I’ll begin by reiterating that one of the greatest threats to the preclinical research necessary for science-based medicine today is animal rights activism. The magnitude of the problem came to the forefront again last week with the news that animal rights terrorists had resumed their threats against investigator Dario Ringach, a researcher who had been forced back in 2006 to stop doing primate research because the animal rights extremists targeted his family for harassment. This continued a string of acts that included when animal rights extremists tried to enter the home of a researcher at the University of California Santa Cruz (UCSC) whose research uses mice to study breast cancer and neurologic disease while she and her husband were having a birthday party for one of their children and assaulted her husband, who had gone to the front of the house to confront them. Fortunately, the license plate number of the car fleeing the scene was reported to police, leading to a raid on a house by police and the confiscation of computers and other materials. This attack appeared to be the latest crescendo in an increasing campaign of harrassment and intimidation by animal rights “activists” that has also been observed in nearby Berkeley.

This sort of threat to researchers is not a problem just in Santa Cruz and the Bay area, but in particular has been a problem in southern California. In 2008, the University of California Los Angeles announced that it was suing several animal rights groups and individuals suspected of attacks on researchers who use animals, including UCLA Primate Freedom Project, the Animal Liberation Front (ALF), and the Animal Liberation Brigade (ALB), as well as several individuals believed to affiliate with these groups. The inciting event for this action was the second attack on the home of Edythe London, Professor of Psychiatry and Bio-behavioral Sciences and of Molecular and Medical Pharmacology at the David Geffen School of Medicine at UCLA, in early February 2008, and I note that animal rights extremists targeted London again a couple of weeks ago. Although, fortunately, no one was hurt in the “actions” mentioned above, I caution taht we in the U.S. often forget how much more radical animal rights extremists are in the U.K., where the campaign of intimidation takes the form of death threats, intimidation of personnel of companies that supply researchers, and even in one case digging up the grave of Gladys Hammond, whose family ran a farm that raised Guinea pigs for use in medical research, and stealing her remains.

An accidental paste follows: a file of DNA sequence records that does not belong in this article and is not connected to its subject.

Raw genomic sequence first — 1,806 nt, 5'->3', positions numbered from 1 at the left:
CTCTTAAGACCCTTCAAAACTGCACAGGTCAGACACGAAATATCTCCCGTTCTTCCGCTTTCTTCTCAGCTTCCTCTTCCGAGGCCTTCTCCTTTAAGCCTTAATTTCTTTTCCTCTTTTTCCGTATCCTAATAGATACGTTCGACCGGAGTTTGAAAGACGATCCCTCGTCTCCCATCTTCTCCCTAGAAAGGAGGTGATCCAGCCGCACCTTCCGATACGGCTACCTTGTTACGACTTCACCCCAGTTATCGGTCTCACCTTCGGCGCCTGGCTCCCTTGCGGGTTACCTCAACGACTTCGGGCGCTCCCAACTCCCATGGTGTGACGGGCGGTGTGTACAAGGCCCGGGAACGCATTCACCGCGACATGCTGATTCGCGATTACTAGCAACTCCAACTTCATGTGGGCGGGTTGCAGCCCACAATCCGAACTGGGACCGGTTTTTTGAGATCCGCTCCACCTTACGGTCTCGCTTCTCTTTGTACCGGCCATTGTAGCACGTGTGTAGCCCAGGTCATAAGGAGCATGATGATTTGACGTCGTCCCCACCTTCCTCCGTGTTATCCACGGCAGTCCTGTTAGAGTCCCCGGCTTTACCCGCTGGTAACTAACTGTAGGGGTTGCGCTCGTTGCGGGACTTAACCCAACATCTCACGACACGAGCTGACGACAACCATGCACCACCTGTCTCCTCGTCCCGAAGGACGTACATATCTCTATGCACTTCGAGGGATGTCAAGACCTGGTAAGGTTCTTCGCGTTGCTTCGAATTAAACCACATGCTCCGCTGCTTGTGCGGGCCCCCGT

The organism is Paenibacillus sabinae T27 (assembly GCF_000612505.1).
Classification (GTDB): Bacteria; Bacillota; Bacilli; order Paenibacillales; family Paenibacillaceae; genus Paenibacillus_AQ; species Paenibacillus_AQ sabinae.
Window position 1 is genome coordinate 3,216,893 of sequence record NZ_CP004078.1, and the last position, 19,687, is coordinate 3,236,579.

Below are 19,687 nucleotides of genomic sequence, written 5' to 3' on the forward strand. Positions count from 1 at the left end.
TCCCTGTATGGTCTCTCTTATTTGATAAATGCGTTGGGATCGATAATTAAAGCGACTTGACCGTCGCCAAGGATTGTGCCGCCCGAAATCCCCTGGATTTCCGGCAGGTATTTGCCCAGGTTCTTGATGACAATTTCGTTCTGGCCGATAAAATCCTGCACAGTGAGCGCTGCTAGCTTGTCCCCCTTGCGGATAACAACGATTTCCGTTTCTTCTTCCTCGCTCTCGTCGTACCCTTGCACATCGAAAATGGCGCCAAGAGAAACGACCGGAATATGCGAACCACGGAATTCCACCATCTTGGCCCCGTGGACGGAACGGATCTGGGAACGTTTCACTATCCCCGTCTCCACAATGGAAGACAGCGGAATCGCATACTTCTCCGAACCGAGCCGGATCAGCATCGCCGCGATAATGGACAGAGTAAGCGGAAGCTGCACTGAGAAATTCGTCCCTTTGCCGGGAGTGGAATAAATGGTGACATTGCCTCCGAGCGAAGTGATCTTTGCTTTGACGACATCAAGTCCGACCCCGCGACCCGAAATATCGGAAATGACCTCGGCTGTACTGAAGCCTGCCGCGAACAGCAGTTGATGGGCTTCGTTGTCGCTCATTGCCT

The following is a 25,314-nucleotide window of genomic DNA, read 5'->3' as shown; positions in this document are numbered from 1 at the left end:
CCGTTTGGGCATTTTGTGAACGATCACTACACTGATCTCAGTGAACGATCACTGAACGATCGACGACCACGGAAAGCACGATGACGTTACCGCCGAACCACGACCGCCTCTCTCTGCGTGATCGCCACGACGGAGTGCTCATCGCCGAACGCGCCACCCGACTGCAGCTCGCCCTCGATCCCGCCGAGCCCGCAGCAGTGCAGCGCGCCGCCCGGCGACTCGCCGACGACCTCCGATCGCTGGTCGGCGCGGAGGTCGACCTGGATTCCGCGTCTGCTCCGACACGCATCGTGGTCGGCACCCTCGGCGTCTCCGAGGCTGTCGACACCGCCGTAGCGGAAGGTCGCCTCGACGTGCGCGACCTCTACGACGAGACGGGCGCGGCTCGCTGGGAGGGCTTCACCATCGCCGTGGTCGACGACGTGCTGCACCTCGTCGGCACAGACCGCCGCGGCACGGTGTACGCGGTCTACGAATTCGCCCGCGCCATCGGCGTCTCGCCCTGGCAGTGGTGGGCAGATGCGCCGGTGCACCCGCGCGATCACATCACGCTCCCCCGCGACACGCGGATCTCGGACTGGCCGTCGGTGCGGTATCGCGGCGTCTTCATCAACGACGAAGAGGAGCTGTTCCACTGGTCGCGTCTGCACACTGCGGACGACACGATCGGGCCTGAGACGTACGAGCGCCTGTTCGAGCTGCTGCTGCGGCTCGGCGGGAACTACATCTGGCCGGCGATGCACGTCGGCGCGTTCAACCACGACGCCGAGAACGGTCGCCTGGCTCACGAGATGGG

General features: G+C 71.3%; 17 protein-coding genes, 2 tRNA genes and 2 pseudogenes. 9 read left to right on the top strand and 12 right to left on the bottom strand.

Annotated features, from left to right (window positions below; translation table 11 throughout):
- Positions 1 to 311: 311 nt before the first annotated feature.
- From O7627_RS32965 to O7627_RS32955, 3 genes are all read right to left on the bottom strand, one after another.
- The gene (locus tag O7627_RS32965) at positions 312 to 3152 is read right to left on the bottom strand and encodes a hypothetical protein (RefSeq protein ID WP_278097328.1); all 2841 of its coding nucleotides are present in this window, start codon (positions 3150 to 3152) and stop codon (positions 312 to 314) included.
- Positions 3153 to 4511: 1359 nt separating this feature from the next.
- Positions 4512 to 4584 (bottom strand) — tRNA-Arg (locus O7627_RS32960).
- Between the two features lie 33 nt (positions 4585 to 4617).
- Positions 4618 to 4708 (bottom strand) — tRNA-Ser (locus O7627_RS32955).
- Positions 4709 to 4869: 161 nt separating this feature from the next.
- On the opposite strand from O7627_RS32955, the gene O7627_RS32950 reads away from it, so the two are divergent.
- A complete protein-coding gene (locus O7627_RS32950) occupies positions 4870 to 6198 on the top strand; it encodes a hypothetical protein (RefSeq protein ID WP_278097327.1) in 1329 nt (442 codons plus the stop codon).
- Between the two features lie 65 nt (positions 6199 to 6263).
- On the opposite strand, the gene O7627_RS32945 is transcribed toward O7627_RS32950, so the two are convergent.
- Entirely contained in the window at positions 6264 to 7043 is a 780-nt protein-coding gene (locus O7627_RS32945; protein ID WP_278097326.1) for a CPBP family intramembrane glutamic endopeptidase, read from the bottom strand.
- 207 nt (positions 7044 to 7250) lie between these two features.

Make no mistake, the aim of the most radical of these activists is nothing short of the cessation of the use of all animals in biomedical research. Second, sooner or later, someone will be hurt or killed. As a researcher who on occasion uses mouse models of cancer myself, I state up front that I could be on the firing line just as much as the UCSC researcher or others and am justifiably disturbed when I hear spokesperson for the ALF Dr. Jerry Vlasak, for example, repeatedly advocate violence against researchers who use animals. In this article, I am not going to discuss the moral issues involved in animal research. What I am going to discuss is the seemingly scientific arguments that some opponents of animal research and animal rights activists like to invoke, arguments increasingly used in addition to the moral arguments that extremists use to justify their actions. If the arguments of opponents of animal rights research were indeed good science, then their appropriation by extremists would not allow me to do much other than bemoan the misuse of valid science as a justification for extremism. Unfortunately, such is not the case, and the bad scientific arguments used by opponents of animal research are often piled onto the extreme moral arguments that fuel actions such as those earlier this week at UCSC. Consequently, given the events of the last month or so, I thought I would take this opportunity to look at some of the common scientific indictments of animal research by its opponents.

If you examine various websites or literature from animal rights extremists looking at the issue of animal use in medical research, the forms of the scientific arguments tend, when you boil them down to the very core of their essence, to take three main forms, which are related:

  1. Animal research doesn’t teach us anything of value or even misleads us (i.e., it is bad science).
  2. Animal research does not predict human physiology or response to disease, or animals are “just too different from humans to give reliable results” (i.e., it is bad science).
  3. There are better ways of getting the information that do not use animals (i.e., there is better science available than using animals.)